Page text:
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Building Emergency Departments of the Future

Fact: The emergency care landscape is changing now more than it ever has before. The standards required by the recently implemented Affordable Care Act (ACA), consistent competition from other healthcare providers, and demanding patient preferences have all led emergency departments (EDs) to either adapt to the evolving industry or go out of business. A recent report from Building Design + Construction, describes factors that are shaping emergency departments today.

The report titled, “7 New Factors Shaping Hospital Emergency Departments”, summarized thoughts on the design, construction, and operation of EDs from interviews with healthcare experts. Here is what was concluded in the report:

  1. Heightened emphasis on improving patient outcomes and quality of care.

One of the main changes brought about by the ACA is that reimbursements have changed from a quantity based system to a quality based system. If patients are genuinely cared for then they might not return to the ED as frequently. Quality of care can be improved by more efficient work stations, private rooms, and fast-track areas, the report suggests.

  1. Use of Lean concepts to optimize operational efficiencies.

Lean concepts help EDs become more efficient with the tools they have while improving patient staff satisfaction. In addition, it helps with operations and patient flow, one example being the creation split-flow triage models. 

  1. Super-flexibility for quick expansion.

The title pretty much says it all, EDs need to be as flexible as their patient load. A model that was suggested by one healthcare expert is a linear concept, which allows for the expansion on a small level without changing the entire design of the ED. One example is that to expand capacity, one bed can be added without changing any part of the ED design. Another expert described exam rooms that can be equipped to treat all patients, not just specifically pediatric or adult patients.

  1. Deeper—much deeper—integration of technology.

Technology has allowed for great advancements in the healthcare industry. From telemedicine to tablets at bedside to apps that can help with lab test results, the healthcare industry has adopted technology in full force. One trend seems certain though, technology is allowing information and tools to become portable, and may allow some equipment to be eliminated to save space or transferable from room to room, making processes more efficient.

  1. Greater outreach to the community.

EDs need to market more now than they ever have before. This is because of the increasing competition brought on by retail health clinics, urgent care centers, and freestanding EDs (FSEDs). Although retail health clinics and urgent care centers cannot provide the same services as EDs can, they can provide quicker processing and competitive prices for low-acuity services that are not emergent in nature.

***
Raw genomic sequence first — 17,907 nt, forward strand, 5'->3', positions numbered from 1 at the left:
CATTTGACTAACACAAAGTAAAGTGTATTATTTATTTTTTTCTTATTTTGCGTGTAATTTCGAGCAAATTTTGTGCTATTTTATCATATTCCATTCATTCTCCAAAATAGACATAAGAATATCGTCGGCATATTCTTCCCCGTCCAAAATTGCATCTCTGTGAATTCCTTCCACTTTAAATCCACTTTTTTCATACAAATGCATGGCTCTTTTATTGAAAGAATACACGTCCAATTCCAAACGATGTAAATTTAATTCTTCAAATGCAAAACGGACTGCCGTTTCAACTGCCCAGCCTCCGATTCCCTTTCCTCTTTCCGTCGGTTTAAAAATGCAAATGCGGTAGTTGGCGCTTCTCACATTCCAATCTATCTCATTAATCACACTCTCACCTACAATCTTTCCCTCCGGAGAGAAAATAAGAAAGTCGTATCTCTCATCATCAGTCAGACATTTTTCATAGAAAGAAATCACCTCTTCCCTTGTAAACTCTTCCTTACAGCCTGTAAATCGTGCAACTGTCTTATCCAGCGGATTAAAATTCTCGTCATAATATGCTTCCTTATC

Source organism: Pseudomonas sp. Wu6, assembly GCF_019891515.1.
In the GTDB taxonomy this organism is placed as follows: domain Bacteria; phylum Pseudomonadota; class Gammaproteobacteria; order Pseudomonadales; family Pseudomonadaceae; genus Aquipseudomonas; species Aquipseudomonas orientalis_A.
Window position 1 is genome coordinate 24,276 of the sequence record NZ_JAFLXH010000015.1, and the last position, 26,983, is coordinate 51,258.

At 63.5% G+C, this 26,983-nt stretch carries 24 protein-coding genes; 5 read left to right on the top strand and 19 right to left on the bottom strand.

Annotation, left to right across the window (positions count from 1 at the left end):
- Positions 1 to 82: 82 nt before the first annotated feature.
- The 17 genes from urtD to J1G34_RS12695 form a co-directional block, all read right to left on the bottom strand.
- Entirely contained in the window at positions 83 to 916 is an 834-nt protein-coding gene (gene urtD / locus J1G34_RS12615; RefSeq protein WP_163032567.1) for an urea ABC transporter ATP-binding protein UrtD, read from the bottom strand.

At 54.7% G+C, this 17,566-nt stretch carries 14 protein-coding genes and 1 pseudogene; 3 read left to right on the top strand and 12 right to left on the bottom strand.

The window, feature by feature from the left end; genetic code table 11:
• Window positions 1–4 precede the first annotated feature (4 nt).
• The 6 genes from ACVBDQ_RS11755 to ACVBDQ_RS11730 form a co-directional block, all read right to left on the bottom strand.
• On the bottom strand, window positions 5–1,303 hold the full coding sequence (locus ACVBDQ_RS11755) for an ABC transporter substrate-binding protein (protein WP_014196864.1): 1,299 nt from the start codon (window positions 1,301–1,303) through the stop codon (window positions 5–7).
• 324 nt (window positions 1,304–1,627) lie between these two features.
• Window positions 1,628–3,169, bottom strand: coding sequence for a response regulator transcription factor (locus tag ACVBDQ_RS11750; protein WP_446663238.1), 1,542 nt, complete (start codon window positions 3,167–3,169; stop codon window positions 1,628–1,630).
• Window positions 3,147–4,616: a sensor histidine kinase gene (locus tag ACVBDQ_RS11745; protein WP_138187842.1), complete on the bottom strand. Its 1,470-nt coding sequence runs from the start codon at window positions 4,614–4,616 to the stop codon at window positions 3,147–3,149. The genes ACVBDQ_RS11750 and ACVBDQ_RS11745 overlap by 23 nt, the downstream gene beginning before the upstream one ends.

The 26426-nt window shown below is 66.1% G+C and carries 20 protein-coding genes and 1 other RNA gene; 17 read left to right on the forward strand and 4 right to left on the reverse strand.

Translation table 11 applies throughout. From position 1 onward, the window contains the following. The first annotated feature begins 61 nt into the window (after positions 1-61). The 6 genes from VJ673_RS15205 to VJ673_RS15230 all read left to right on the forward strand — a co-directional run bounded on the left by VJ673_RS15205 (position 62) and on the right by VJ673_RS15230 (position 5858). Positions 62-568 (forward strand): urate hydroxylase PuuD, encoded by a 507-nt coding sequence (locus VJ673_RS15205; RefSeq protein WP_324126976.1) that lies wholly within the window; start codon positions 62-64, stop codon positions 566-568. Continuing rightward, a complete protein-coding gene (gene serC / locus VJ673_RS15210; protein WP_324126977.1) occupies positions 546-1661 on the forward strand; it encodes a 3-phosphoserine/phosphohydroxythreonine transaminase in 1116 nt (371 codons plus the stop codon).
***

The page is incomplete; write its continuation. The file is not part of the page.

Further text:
1. Enhanced preparation for catastrophic incidents.

Adding to the excitement of EDs is the aspect that at any time, there could be a surge of patients coming into the ED. Moreover, we cannot predict why there could be a large amount of patients. Was there a natural disaster? A sudden disease or virus outbreak? A mass automobile accident? One expert shared advanced models of an “all-risk ready” ED in order to prepare for these kinds of incidents.

  1. Rise of the freestanding emergency center.

There has been an increasing trend in the number of FSEDs. Many hospital systems are building these facilities as off-site locations, as they can broaden the hospital system’s reach and visibility in a community while also benefiting the system’s other local EDs by reducing overcrowding. While the cost of constructing an FSED does not amount the same to building an entire hospital, FSEDs are required to have the same equipment that a hospital-based ED has. Where an FSED is located is an important factor in the success of FSEDs.

In conclusion, the report states that healthcare is moving toward an era of convenience, speed, and healthy patient outcomes. Future construction of EDs should focus on these factors while also taking into consideration its own costs.

View the report from Building Design + Construction here.

By Mike Williams, President – The Abaris Group

Want to learn more about retail health clinics and FSEDs? The Abaris Group will present webinars on both of these topics.

Freestanding Emergency Departments webinar: February 24th at 10:30am PST

Retail Health webinar: March 24th at 10:30am PST

Look out for information on how to register for these webinars in the upcoming weeks.

Have a question relating to emergency departments, trauma, or EMS for one of our consultants? Have a topic that you want The Abaris Group to address? Send an email with your question to:

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